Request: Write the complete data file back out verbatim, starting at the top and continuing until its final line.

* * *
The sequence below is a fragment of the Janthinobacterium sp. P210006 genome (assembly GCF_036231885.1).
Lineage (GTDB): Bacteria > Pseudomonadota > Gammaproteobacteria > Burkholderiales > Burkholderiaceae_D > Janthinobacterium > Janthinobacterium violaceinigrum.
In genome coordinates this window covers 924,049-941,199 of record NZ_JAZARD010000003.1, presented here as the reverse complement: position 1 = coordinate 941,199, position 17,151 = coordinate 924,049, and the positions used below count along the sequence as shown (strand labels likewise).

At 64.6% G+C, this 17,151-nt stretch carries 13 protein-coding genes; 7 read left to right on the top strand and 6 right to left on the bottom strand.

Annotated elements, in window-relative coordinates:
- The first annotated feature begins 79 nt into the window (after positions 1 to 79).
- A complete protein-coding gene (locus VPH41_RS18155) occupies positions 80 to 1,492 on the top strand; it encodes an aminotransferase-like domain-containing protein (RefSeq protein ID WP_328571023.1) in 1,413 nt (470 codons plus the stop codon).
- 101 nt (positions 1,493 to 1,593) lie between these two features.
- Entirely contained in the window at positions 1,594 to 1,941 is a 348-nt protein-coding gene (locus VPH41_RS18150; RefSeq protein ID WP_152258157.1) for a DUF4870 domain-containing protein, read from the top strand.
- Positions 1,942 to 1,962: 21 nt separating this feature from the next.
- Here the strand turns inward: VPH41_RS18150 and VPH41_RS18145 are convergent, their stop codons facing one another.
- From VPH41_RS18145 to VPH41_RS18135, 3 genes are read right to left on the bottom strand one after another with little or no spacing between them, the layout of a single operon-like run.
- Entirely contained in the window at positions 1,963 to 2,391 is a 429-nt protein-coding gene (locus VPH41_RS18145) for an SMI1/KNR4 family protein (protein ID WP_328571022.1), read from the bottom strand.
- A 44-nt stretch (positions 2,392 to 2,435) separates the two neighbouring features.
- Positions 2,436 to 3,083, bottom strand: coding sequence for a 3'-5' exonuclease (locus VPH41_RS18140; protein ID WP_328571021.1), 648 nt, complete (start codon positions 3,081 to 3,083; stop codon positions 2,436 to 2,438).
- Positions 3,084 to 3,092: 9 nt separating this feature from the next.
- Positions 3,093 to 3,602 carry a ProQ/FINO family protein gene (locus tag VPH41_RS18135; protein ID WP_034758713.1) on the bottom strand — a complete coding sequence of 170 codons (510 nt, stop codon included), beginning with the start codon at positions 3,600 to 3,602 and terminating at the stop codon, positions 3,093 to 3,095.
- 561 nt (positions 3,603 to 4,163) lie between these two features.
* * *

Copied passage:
The sequence below is a fragment of the Janthinobacterium sp. P210006 genome (assembly GCF_036231885.1).
Lineage (GTDB): Bacteria > Pseudomonadota > Gammaproteobacteria > Burkholderiales > Burkholderiaceae_D > Janthinobacterium > Janthinobacterium violaceinigrum.
In genome coordinates this window covers 924,049-941,199 of record NZ_JAZARD010000003.1, presented here as the reverse complement: position 1 = coordinate 941,199, position 17,151 = coordinate 924,049, and the positions used below count along the sequence as shown (strand labels likewise).

At 64.6% G+C, this 17,151-nt stretch carries 13 protein-coding genes; 7 read left to right on the top strand and 6 right to left on the bottom strand.

Annotated elements, in window-relative coordinates:
- The first annotated feature begins 79 nt into the window (after positions 1 to 79).
- A complete protein-coding gene (locus VPH41_RS18155) occupies positions 80 to 1,492 on the top strand; it encodes an aminotransferase-like domain-containing protein (RefSeq protein ID WP_328571023.1) in 1,413 nt (470 codons plus the stop codon).
- 101 nt (positions 1,493 to 1,593) lie between these two features.
- Entirely contained in the window at positions 1,594 to 1,941 is a 348-nt protein-coding gene (locus VPH41_RS18150; RefSeq protein ID WP_152258157.1) for a DUF4870 domain-containing protein, read from the top strand.
- Positions 1,942 to 1,962: 21 nt separating this feature from the next.
- Here the strand turns inward: VPH41_RS18150 and VPH41_RS18145 are convergent, their stop codons facing one another.
- From VPH41_RS18145 to VPH41_RS18135, 3 genes are read right to left on the bottom strand one after another with little or no spacing between them, the layout of a single operon-like run.
- Entirely contained in the window at positions 1,963 to 2,391 is a 429-nt protein-coding gene (locus VPH41_RS18145) for an SMI1/KNR4 family protein (protein ID WP_328571022.1), read from the bottom strand.
- A 44-nt stretch (positions 2,392 to 2,435) separates the two neighbouring features.
- Positions 2,436 to 3,083, bottom strand: coding sequence for a 3'-5' exonuclease (locus VPH41_RS18140; protein ID WP_328571021.1), 648 nt, complete (start codon positions 3,081 to 3,083; stop codon positions 2,436 to 2,438).
- Positions 3,084 to 3,092: 9 nt separating this feature from the next.
- Positions 3,093 to 3,602 carry a ProQ/FINO family protein gene (locus tag VPH41_RS18135; protein ID WP_034758713.1) on the bottom strand — a complete coding sequence of 170 codons (510 nt, stop codon included), beginning with the start codon at positions 3,600 to 3,602 and terminating at the stop codon, positions 3,093 to 3,095.
- 561 nt (positions 3,603 to 4,163) lie between these two features.